The late founding father of Singapore, Lee Kuan Yew, famously said:
“I am often accused of interfering in the private lives of citizens. Yes, if I did not, had I not done that, we wouldn’t be here today. And I say without the slightest remorse, that we wouldn’t be here, we would not have made economic progress, if we had not intervened on very personal matters – who your neighbour is, how you live, the noise you make, how you spit, or what language you use. We decide what is right. Never mind what the people think.”
These words, to some extent, reflect the government’s attitudes toward individual autonomy in Singapore. Essentially, it’s stressed that government intervention in personal matters is necessary for economic progress and development.
A highly divisive topic that comes up as a result of these attitudes is that of free expression. It is no secret that there’s censorship in Singapore. The Press Freedom Index, an annual report compiled by Reporters Without Borders, has ranked Singapore 154th out of 180 assessed nations. In terms of media freedom, Singapore finds herself placing below most other developed nations.
However, Singapore, as many would argue, has reasons for its approach to free expression. Take, for instance, the monitoring and censorship of comments and stories that involve race and religion. These measures prevent triggering remarks aimed at a race or religious group, and to this end, punish those who seek to offend. This, on one hand, could most definitely be seen as a curtailment of freedom of expression. Yet, this policy has had some visible positive effects. Before these government policies, Singapore had experienced racial and religious riots that threatened domestic safety and security.
However, things have changed. Singapore has arrived at a sustainable peace, having only had one race riot since 1969. This state of peacefulness is partly owed to policies that interfere with individual sovereignty, including policies that many would call “An attack on the freedom of speech”, and the freedom of assembly. Freedoms can be abused, and free expression can birth slander. Similarly, free assembly can bring about violence. The law has done its part in curtailing such abuse.
The boundary Singapore sets on freedom is a double-edged sword. It allowed for the development of a more cohesive society, while taking away the right to speak completely freely, in order to weed out those who would abuse their right to freedom.
In recent years, however, Singapore’s approach has been called into question.
Amos Yee, a Singaporean teenager, is now a household name in the country for all the wrong reasons. Shortly after the death of Lee Kuan Yew, Yee uploaded a video entitled “Lee Kuan Yew is Finally Dead”. Understandably, this caused a bit of an uproar, and aggravated already emotional Singaporeans grieving the death of their founding father. Yee was arrested later that month, and charged for remarks against Christianity, obscene images, as well as remarks which were “intended to be heard and seen by persons likely to be distressed”. This came after numerous police reports from understandably offended individuals.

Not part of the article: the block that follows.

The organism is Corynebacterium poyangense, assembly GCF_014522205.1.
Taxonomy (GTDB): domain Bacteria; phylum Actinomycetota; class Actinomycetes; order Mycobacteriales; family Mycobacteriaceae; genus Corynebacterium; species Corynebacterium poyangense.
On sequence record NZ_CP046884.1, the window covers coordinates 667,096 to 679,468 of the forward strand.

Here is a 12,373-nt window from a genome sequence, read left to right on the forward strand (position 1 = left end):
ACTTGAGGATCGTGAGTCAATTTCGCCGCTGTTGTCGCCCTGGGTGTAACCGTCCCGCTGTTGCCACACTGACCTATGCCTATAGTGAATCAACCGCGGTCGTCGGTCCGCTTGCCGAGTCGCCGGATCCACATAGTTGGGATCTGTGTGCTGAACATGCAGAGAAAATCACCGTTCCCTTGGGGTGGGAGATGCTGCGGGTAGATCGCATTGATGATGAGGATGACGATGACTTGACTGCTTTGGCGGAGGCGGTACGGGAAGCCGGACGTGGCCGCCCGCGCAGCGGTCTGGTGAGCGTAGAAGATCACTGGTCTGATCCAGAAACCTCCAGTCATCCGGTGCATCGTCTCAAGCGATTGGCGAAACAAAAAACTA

His arrest caused a local, and international, media frenzy. The case of Amos Yee opened up a larger political dialogue regarding freedom in Singapore society.
Amos Yee’s predicament was not always met with sympathy and calls for leniency. Prime Minister Lee Hsien Loong remarked that “ability to exercise the freedom of expression comes with limits”. Indeed, it shouldn’t be forgotten that there were many Singaporeans, including commenters on Yee’s Youtube video, who’ve expressed that they agreed with the government’s decisions. Arguments that support the government’s stance highlight that fact that Yee did act against Singapore law, and must face the consequences of his actions, especially given the crude and malicious nature of Yee’s comments.
This issue, despite being seemingly small, has become a point of contention. It is now more than a debate regarding one boy’s right to making a Youtube video. The tricky issue of freedom streams into many facets of life as a Singaporean.
Amos Yee, after all, is just a teenager with a Youtube account. He should hardly be capable of inciting a race riot. “Yee’s arrest doesn’t just underscore his complaints about Singapore’s backwardness on rights and freedom. It shows the country’s dire need for cultural education through intelligent dissent,” writes Nathan Heller of The New Yorker. Proponents of similar opinions ask the question: should a government really be made insecure by one young boy’s opinion?
A “Free Amos Yee” protest in Singapore saw 500 people gathered to ask for the release of the young blogger. While not everybody agrees with Amos Yee’s opinions, many campaigned for the right to present a dissenting view, and to speak without fear of legal repercussion. (It’s worth noting the irony in this protest for freedom. It had to happen at Hong Lim Park, which is “the only venue in Singapore where public protest is allowed”, another instance of the nation’s curtailment of liberties.)
Legislation regarding free expression made sense in the past, when tensions were high, and stability had not yet been achieved, in the small island nation. Now, Singapore is an educated and cosmopolitan society. One that, hopefully, should not be baited into disarray by the expression of dissenting views, even those as offensive as Yee’s.
Has the time come for us to reopen the dialogue on freedom of expression?